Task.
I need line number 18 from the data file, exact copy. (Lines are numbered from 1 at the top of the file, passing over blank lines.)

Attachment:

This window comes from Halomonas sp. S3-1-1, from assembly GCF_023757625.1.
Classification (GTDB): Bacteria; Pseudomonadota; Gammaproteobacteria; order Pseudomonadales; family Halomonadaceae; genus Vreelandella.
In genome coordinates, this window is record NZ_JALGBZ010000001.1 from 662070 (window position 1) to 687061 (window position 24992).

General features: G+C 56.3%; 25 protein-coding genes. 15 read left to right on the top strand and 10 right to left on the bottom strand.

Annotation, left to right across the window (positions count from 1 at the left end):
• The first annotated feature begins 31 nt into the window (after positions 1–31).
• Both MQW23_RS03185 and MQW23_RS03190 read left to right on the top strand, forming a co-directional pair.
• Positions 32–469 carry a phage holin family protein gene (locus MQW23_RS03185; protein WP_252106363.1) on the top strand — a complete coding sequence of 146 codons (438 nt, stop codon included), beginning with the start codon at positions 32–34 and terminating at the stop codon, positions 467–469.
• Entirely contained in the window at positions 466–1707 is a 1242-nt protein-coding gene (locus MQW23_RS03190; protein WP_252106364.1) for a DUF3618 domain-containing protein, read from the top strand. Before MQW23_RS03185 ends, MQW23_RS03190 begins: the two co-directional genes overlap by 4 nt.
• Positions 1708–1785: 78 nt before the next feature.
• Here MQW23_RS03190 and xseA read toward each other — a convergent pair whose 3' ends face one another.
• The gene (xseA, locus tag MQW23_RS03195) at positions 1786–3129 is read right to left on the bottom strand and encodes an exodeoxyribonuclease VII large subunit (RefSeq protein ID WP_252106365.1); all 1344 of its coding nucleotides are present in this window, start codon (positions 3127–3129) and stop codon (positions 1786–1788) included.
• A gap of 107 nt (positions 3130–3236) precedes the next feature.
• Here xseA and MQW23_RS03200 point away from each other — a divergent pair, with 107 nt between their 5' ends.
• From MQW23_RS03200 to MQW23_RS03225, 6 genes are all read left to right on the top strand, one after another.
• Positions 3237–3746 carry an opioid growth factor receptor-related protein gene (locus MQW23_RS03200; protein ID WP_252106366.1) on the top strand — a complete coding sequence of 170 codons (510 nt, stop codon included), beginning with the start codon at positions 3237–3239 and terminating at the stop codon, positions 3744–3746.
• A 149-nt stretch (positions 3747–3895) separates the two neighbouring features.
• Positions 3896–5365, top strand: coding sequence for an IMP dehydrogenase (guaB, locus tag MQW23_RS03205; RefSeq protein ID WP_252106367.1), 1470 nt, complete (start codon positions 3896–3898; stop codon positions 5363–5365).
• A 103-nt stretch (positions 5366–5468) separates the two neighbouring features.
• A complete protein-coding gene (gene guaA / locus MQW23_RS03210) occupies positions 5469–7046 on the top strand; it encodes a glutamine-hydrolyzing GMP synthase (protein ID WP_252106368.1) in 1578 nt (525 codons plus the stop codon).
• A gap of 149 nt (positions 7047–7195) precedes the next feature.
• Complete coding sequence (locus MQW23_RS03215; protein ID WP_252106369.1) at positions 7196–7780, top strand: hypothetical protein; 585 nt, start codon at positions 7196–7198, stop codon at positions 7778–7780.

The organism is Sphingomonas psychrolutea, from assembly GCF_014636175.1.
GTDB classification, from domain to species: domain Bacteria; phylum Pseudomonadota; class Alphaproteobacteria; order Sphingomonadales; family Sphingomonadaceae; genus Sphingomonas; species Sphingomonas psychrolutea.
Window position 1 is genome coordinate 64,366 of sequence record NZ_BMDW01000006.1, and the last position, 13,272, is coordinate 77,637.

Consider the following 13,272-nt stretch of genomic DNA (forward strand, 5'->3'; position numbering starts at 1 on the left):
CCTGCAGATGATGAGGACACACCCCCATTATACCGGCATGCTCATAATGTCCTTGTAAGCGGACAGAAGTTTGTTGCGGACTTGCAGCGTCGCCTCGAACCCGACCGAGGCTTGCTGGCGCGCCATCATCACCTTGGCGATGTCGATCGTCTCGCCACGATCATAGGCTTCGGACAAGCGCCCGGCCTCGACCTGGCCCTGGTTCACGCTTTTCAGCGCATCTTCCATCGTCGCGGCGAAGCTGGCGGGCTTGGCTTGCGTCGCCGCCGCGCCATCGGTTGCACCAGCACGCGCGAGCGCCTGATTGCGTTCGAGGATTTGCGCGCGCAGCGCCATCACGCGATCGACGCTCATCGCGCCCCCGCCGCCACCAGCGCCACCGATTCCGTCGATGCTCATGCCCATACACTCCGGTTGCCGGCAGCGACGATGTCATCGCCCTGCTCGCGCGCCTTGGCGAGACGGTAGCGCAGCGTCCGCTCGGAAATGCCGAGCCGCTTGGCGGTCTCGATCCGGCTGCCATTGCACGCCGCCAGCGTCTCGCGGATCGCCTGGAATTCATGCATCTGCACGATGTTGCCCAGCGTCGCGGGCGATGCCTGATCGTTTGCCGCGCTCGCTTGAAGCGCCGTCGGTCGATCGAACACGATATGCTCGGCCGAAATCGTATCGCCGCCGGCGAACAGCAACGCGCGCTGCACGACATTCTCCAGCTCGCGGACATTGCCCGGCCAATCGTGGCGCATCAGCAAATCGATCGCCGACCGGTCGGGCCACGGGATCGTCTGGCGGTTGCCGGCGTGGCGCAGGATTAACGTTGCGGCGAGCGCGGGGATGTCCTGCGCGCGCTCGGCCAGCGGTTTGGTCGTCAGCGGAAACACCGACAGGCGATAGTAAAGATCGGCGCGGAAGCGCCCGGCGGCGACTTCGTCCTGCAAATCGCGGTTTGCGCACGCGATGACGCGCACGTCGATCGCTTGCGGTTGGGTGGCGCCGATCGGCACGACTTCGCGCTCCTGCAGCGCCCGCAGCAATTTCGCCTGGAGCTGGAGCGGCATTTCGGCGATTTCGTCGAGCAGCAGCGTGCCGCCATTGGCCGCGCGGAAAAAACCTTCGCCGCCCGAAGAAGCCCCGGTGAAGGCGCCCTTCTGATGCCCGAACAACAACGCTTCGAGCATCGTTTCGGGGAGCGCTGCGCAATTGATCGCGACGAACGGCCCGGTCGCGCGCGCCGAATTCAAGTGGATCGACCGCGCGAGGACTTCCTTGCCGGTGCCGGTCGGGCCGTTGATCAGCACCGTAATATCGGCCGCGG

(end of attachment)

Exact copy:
• Positions 3896–5365, top strand: coding sequence for an IMP dehydrogenase (guaB, locus tag MQW23_RS03205; RefSeq protein ID WP_252106367.1), 1470 nt, complete (start codon positions 3896–3898; stop codon positions 5363–5365).